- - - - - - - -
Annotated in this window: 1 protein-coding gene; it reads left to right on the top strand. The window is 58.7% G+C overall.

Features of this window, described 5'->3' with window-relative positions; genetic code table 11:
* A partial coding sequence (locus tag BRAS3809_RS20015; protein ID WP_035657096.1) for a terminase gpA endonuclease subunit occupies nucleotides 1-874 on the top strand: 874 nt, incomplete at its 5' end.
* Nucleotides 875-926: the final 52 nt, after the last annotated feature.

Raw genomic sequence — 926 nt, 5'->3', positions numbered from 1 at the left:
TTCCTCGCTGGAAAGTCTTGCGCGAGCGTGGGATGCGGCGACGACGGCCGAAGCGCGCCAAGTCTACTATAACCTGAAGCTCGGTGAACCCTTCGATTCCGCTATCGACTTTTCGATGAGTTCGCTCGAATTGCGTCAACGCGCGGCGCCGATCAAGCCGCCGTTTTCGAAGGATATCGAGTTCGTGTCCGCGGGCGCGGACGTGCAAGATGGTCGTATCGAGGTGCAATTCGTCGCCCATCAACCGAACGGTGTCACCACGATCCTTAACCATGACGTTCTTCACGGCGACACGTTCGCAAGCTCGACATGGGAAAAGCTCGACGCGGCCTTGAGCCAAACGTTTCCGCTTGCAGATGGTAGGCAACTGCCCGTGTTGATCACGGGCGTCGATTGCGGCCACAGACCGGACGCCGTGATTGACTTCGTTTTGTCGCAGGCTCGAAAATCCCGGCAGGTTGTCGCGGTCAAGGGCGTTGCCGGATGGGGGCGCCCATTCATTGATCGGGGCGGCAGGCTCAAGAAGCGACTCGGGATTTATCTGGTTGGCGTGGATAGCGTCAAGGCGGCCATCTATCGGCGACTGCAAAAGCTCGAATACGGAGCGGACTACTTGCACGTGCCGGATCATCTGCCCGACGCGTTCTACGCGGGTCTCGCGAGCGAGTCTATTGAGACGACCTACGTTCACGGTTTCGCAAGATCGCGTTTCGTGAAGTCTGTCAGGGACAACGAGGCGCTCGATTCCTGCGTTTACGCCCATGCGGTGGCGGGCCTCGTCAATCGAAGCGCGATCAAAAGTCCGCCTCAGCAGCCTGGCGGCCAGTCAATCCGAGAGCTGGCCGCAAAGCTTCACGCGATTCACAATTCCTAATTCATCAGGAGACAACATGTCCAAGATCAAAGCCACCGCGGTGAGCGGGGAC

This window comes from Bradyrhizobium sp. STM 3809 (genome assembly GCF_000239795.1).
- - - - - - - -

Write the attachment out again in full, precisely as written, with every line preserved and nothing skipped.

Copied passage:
Annotated in this window: 1 protein-coding gene; it reads left to right on the top strand. The window is 58.7% G+C overall.

Features of this window, described 5'->3' with window-relative positions; genetic code table 11:
* A partial coding sequence (locus tag BRAS3809_RS20015; protein ID WP_035657096.1) for a terminase gpA endonuclease subunit occupies nucleotides 1-874 on the top strand: 874 nt, incomplete at its 5' end.
* Nucleotides 875-926: the final 52 nt, after the last annotated feature.

Raw genomic sequence — 926 nt, 5'->3', positions numbered from 1 at the left:
TTCCTCGCTGGAAAGTCTTGCGCGAGCGTGGGATGCGGCGACGACGGCCGAAGCGCGCCAAGTCTACTATAACCTGAAGCTCGGTGAACCCTTCGATTCCGCTATCGACTTTTCGATGAGTTCGCTCGAATTGCGTCAACGCGCGGCGCCGATCAAGCCGCCGTTTTCGAAGGATATCGAGTTCGTGTCCGCGGGCGCGGACGTGCAAGATGGTCGTATCGAGGTGCAATTCGTCGCCCATCAACCGAACGGTGTCACCACGATCCTTAACCATGACGTTCTTCACGGCGACACGTTCGCAAGCTCGACATGGGAAAAGCTCGACGCGGCCTTGAGCCAAACGTTTCCGCTTGCAGATGGTAGGCAACTGCCCGTGTTGATCACGGGCGTCGATTGCGGCCACAGACCGGACGCCGTGATTGACTTCGTTTTGTCGCAGGCTCGAAAATCCCGGCAGGTTGTCGCGGTCAAGGGCGTTGCCGGATGGGGGCGCCCATTCATTGATCGGGGCGGCAGGCTCAAGAAGCGACTCGGGATTTATCTGGTTGGCGTGGATAGCGTCAAGGCGGCCATCTATCGGCGACTGCAAAAGCTCGAATACGGAGCGGACTACTTGCACGTGCCGGATCATCTGCCCGACGCGTTCTACGCGGGTCTCGCGAGCGAGTCTATTGAGACGACCTACGTTCACGGTTTCGCAAGATCGCGTTTCGTGAAGTCTGTCAGGGACAACGAGGCGCTCGATTCCTGCGTTTACGCCCATGCGGTGGCGGGCCTCGTCAATCGAAGCGCGATCAAAAGTCCGCCTCAGCAGCCTGGCGGCCAGTCAATCCGAGAGCTGGCCGCAAAGCTTCACGCGATTCACAATTCCTAATTCATCAGGAGACAACATGTCCAAGATCAAAGCCACCGCGGTGAGCGGGGAC

This window comes from Bradyrhizobium sp. STM 3809 (genome assembly GCF_000239795.1).